Russian clean sweep in Hungary

Russians Dominate at Tiszaujvaros ITU Triathlon World Cup in Hungary

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Taking four of the six medals on offer, the Russian team managed a clean sweep of the men’s podium as Dmitry Polyansky, Alexander Brukhankov and Ivan Tutukin went one-two-three whilst Irina Abysova took her first ever ITU Triathlon World Cup podium to collect silver in the women’s race.
 
The big story of the women’s race was New Zealand’s Kate McIlroy who won her first ITU Triathlon World Cup in the hot conditions of Tiszaujvaros. The former world mountain running champion and national steeplechase record holder sprinted away from Abysova to win in a time of 2:00:48.
 
A small lead group of nine formed in the 1500m swim and they managed to stay away on the bike, opening up a 50 second lead over the dangerous runners such as Australia’s Beijing Olympian Erin Densham and Yuliya Sapunova from the Ukraine. Hard work from Great Britain’s Vanessa Raw and Vicky Holland opened up the advantage over 40km of cycling which set up the race for the leaders.
 
Abysova was the first to make her move, accelerating out of transition and into the lead. McIlroy bided her time and made contact with 5km of running to go, sticking to the Russian before surging away in the final kilometre. Further back it was the Australian pairing of Felicity Sheedy-Ryan and Densham who ran through for third and fourth with Sapunova in fifth. Zita Szabo from Hungary delighted the home crowd with sixth.
 
“I had a pretty good swim and then chased down the front two early on the bike, but once we got there we all worked well,” said McIlroy who switched sports following an Achilles tendon injury. “I was a little bit worried that I had worked too hard on the bike but I slowly eased into my running and eventually, despite the heat, managed to open up a gap and get away. I felt pretty good, I’m very happy. I’m heading to London next weekend for the Dextro Energy Triathlon – ITU World Championship Series before going back to New Zealand to prepare for the Grand Final on the Gold Coast in Australia.”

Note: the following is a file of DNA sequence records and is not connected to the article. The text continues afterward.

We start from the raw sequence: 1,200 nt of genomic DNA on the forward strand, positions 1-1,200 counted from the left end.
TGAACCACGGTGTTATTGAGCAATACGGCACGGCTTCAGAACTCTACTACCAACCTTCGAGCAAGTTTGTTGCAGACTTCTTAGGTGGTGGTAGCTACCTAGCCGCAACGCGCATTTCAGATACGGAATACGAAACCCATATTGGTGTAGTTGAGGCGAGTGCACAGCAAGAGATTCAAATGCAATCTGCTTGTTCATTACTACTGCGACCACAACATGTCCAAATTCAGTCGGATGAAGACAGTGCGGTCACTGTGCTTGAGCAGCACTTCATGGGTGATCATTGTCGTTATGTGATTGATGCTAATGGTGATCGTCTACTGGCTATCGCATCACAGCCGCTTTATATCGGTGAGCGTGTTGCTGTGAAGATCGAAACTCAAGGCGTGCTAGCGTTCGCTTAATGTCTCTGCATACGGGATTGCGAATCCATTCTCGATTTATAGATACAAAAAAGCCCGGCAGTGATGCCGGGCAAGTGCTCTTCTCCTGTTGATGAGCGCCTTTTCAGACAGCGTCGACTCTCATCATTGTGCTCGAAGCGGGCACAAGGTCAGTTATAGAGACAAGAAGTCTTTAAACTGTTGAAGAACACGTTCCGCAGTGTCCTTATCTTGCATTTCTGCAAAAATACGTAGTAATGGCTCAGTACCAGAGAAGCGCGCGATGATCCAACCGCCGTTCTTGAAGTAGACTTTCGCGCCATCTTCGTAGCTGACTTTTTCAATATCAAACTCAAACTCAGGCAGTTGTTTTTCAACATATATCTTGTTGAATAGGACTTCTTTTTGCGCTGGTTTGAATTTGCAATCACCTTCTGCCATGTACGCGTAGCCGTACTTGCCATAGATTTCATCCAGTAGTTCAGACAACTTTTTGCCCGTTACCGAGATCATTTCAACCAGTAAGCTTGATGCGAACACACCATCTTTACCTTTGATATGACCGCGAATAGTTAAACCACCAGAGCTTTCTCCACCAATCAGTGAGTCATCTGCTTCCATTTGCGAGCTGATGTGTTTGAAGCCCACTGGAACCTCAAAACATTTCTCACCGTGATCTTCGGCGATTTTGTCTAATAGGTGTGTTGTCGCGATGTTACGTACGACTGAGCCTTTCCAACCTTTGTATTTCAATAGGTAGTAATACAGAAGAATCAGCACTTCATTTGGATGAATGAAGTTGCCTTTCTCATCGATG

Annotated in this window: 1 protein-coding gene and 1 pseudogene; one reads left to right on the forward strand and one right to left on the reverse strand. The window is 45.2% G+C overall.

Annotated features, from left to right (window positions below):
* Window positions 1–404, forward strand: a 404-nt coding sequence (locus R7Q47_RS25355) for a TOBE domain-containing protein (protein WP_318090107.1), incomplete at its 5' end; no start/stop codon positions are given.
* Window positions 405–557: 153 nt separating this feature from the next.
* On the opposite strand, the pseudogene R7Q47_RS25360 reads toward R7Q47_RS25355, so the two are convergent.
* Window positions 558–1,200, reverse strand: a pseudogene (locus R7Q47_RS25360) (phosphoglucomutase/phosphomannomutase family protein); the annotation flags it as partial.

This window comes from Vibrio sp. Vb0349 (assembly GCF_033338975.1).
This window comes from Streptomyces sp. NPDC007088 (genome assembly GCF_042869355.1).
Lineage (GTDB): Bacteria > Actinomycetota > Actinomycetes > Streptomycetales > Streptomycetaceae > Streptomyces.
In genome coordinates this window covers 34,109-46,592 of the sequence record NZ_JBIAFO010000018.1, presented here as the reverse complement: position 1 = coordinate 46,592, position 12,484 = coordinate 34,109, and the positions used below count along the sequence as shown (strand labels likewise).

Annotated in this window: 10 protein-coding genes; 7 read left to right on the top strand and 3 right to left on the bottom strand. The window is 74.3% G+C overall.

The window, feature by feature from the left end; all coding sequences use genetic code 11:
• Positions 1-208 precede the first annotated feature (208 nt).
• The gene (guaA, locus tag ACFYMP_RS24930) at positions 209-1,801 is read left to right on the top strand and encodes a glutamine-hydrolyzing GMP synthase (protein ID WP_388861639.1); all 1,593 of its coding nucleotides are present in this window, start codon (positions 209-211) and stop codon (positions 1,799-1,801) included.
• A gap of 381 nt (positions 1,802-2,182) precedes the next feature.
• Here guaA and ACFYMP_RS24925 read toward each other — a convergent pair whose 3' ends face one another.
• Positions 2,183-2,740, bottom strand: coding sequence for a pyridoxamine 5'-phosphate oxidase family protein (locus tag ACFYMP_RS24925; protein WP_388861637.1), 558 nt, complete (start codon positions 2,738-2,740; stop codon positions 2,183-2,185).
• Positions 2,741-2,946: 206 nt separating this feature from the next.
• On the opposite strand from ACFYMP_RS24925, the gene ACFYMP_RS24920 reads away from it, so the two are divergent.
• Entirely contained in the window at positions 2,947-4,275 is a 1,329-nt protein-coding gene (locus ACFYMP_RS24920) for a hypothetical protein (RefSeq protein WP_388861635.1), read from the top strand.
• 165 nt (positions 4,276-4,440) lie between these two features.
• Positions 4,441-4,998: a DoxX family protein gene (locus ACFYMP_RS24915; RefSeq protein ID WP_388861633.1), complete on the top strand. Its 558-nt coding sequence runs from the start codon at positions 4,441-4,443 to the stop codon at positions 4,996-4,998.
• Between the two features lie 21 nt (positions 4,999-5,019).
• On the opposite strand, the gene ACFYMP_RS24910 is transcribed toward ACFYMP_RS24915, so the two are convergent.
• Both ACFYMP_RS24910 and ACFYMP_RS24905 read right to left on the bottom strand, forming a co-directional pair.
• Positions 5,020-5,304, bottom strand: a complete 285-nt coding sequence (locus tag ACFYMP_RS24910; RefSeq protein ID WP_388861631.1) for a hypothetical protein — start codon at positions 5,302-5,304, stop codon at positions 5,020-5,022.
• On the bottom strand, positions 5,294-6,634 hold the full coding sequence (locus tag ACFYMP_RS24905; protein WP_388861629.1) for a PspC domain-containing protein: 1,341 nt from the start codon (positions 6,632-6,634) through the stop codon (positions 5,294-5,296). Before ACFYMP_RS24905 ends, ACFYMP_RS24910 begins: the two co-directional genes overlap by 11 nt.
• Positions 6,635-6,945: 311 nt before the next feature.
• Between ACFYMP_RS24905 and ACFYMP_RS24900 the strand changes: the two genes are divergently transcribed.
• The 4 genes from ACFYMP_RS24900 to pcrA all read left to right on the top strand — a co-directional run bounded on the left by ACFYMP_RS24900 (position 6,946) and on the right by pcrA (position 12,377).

Abysova commented: “It was a good race because I had a great swim and a great bike and then enjoyed a super run. I was just thinking ‘faster, faster, faster’, but Kate [McIlroy] had too much.”

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With the Russians enjoying their most successful day of ITU Triathlon World Cup history, they swept aside every other nation in the men’s race as Dmitry Polyansky crossed the line to win in a time of 1:48:45 with Alexander Brukhankov nine seconds behind. Ivan Tutukin ran his way into third as Russia went on to place four in the top five.
 
It was the Russian men who pushed the early pace as they forced an early breakaway with Denis Vasiliev orchestrating the early push of pace as the top ten men out of the 1500m swim escaped into the bike. As they shared the pacing between them the chase pack could only maintain a gap of thirty seconds as the small breakaway tried to make the most of the technical bike course.
 
The relentless work of Australia’s James Seear brought the chasers back into contention with just 10km of cycling to go, and a pack of 28 men exited second transition with 10km of running separating them from the finish tape.
 
Polyansky and Brukhankov quickly set the early pace, surging away from the chasers and pulling out a sizeable advantage. With just one kilometre to go Polyansky made his decisive move, pulling himself clear of the finishing kick of Brukhankov. Further back it look as though Volodymyr Polikarpenko from the Ukraine would take the bronze medal, however he faded on the final 2.5km lap allowing Tutukin onto the podium making it a clean sweep for the Russians. Gregory Rouault from France came through late on to take fourth.

Tiszaujvaros ITU Triathlon World Cup, Hungary
1.5km swim, 40km bike, 10km run
Elite Women – Official Results
Gold – Kate McIlroy (NZL) 2:00:48
Silver – Irina Abysova (RUS) 2:00:52 +0:04
Bronze – Felicity Sheedy-Ryan (AUS) 2:01:24 +0:36

Elite Men – Official Results
Gold – Dmitry Polyansky (RUS) 1:48:45
Silver – Alexander Brukhankov (RUS) 1:48:54 +0:09
Bronze – Ivan Tutukin (RUS) 1:49:49 +1:04

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Photos: ITU/Janos Schmidt